How Translation Helps Endangered Languages
While English enjoys robust growth with the expansion of the internet over the past two decades, rare and indigenous languages continue to experience decline in the number of fluent speakers. Of the more than 7,000 languages spoken in the world today, only a couple of dozen account for the primary languages spoken by more than half the world’s population.
How Languages Become Endangered
At least 2,000 of these rare languages are considered endangered, as fluent speakers number under 1,000. These languages include many Indigenous languages, which are often lost with the aging of fluent speakers. The expansion of online resources in primary languages like Chinese, English, and Spanish can also contribute to the decline of these rare languages.
What Makes Rare Languages Worth Protecting
Indigenous and rare languages provide some of the most vital means for capturing and preserving the cultures of which they are a part. Losing these cultural records necessarily depletes the rich diversity of art, literature, and other forms of cultural expression. Taking time to formalize a language, and then steps to preserve it, can not only celebrate a vital part of a country’s or people’s history, but it can also enrich the future.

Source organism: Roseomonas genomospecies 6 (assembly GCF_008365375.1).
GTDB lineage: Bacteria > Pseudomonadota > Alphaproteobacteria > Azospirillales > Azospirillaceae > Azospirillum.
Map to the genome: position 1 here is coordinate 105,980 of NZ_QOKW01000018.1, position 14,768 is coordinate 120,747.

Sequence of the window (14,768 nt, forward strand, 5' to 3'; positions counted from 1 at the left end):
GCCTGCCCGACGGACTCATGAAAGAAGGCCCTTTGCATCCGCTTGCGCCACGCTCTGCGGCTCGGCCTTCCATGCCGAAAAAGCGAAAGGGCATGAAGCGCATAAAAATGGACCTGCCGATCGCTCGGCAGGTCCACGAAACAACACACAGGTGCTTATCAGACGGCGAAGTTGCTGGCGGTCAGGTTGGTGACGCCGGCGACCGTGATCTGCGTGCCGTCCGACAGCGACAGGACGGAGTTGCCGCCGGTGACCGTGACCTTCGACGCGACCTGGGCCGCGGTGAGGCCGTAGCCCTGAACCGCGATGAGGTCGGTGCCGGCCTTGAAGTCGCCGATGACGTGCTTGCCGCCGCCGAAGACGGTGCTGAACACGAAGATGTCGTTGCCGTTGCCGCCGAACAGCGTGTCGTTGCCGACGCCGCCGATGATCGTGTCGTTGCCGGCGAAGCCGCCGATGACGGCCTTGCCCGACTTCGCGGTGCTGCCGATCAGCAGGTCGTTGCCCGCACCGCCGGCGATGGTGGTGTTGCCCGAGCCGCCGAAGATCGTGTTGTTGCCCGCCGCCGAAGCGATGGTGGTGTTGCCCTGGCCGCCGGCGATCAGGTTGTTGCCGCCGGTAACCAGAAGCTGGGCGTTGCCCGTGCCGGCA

Why Translation and Interpreting Services Can Help
Language services such as interpretation and translation can play a vital role in preserving rare and disappearing languages. While technology can help with this preservation, so much more is needed. By providing opportunities and resources through community and business support, language services can bring helpful insight into the nuances of the language and vital support for its continued use and preservation. Preservation, in turn, helps to protect the rich cultural resources and history contained in these rare and indigenous languages.
How AFLS Supports Endangered Languages
As The 400 Language People!, AFLS provides services in many rare languages, including:
- Basque (660,000 speakers left)
- Irish Gaelic (440,000 speakers left)
- Ojibwe (6,000 speakers left), and
- Quechua (2,300,000 speakers left).